Mitochondrial Efflux of Citrate and Isocitrate is Fully Dispensable for Glucose-Stimulated Insulin Secretion and Pancreatic Islet β-Cell Function
figureposted on 2021-05-27, 07:42 authored by Casey J. Bauchle, Kristen E. Rohli, Cierra K. Boyer, Vidhant Pal, Jonathan V. Rocheleau, Siming Liu, Yumi Imai, Eric B. Taylor, Samuel B. Stephens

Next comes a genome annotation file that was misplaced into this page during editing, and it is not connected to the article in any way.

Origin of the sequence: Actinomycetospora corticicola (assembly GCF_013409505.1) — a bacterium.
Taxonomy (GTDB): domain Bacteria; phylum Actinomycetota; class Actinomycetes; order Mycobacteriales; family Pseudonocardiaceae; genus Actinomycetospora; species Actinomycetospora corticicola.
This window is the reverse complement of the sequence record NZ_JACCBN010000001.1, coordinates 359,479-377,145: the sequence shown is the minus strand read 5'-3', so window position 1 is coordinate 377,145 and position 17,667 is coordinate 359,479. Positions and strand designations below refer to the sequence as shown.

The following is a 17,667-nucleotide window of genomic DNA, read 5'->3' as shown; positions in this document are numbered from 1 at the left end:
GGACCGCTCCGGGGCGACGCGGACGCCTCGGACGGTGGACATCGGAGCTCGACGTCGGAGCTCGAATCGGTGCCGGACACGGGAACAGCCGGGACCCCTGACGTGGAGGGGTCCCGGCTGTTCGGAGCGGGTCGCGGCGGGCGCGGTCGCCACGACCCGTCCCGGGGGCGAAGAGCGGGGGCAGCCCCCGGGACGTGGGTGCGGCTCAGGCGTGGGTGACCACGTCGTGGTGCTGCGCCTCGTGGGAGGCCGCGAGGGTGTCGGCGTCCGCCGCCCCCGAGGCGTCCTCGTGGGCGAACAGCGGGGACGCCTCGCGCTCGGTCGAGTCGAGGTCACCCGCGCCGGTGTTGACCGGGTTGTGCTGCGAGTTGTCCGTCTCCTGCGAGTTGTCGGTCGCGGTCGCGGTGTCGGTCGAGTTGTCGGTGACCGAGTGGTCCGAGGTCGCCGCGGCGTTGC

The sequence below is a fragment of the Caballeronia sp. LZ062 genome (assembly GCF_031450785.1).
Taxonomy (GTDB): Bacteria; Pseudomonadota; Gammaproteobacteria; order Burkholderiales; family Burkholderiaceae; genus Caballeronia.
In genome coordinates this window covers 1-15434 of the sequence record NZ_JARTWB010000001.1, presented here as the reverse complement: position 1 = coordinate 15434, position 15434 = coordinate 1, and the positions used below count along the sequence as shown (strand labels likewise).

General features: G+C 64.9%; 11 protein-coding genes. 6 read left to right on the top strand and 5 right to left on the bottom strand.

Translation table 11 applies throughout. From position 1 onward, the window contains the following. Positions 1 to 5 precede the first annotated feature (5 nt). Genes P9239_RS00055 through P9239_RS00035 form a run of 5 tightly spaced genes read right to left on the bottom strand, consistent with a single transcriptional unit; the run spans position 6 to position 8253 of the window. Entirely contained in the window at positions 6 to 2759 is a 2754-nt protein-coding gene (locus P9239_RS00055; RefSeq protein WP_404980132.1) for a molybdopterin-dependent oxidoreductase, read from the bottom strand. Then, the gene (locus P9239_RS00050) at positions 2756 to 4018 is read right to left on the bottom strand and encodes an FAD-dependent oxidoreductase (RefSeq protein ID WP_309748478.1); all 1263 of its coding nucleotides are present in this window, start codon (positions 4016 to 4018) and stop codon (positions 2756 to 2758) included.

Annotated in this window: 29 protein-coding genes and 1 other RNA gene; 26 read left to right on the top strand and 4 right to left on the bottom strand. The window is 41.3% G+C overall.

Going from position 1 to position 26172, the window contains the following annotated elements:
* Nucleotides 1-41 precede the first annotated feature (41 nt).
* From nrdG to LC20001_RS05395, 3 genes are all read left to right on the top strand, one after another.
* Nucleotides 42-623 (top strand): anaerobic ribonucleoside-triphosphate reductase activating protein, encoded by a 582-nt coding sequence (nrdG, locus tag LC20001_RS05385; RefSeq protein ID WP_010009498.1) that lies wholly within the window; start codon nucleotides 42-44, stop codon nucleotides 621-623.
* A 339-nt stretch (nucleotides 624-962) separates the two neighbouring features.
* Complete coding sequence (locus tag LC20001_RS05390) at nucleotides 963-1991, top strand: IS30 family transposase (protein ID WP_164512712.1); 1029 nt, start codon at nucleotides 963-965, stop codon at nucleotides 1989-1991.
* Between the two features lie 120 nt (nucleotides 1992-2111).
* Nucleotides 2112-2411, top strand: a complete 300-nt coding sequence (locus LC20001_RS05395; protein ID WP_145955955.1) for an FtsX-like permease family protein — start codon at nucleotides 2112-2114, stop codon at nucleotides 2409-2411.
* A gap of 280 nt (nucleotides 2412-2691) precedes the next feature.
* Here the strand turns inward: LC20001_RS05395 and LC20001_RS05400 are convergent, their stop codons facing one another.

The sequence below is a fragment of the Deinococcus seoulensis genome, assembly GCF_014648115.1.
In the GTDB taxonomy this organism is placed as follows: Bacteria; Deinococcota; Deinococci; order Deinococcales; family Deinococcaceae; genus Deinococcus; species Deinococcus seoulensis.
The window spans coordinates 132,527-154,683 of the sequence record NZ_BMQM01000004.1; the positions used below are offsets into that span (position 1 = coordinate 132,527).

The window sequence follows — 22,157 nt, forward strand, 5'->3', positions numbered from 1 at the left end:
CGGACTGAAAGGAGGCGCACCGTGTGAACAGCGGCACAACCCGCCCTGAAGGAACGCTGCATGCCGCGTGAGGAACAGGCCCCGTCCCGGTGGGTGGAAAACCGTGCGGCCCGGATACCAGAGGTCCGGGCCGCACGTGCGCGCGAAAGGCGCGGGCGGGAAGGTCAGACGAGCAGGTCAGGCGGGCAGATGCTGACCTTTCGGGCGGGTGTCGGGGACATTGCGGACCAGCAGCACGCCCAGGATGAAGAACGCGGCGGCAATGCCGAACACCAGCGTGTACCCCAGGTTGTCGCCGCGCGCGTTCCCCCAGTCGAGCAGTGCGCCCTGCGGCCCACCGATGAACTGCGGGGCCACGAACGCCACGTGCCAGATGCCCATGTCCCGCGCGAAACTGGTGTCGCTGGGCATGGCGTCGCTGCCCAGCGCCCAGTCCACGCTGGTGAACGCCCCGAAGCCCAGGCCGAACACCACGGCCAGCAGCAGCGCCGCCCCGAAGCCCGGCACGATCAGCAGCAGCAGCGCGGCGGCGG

The defining feature of pancreatic islet β-cell function is the precise coordination of changes in blood glucose levels with insulin secretion to regulate systemic glucose homeostasis. While ATP has long been heralded as a critical metabolic coupling factor to trigger insulin release, glucose-derived metabolites have been suggested to further amplify fuel-stimulated insulin secretion. The mitochondrial export of citrate and isocitrate through the citrate-isocitrate carrier (CIC) has been suggested to initiate a key pathway that amplifies glucose-stimulated insulin secretion, though the physiological significance of β-cell CIC to glucose homeostasis has not been established. Here, we generated constitutive and adult CIC β-cell knockout mice and demonstrate these animals have normal glucose tolerance, similar responses to diet-induced obesity, and identical insulin secretion responses to various fuel secretagogues. Glucose-stimulated NADPH production was impaired in β-cell CIC KO islets, whereas glutathione reduction was retained. Furthermore, suppression of the downstream enzyme, cytosolic isocitrate dehydrogenase, Idh1, inhibited insulin secretion in wild type islets, but failed to impact β-cell function in β-cell CIC KO islets. Our data demonstrate that the mitochondrial citrate-isocitrate carrier is not required for glucose-stimulated insulin secretion, and that additional complexities exist for the role of Idh1 and NADPH in the regulation of β-cell function.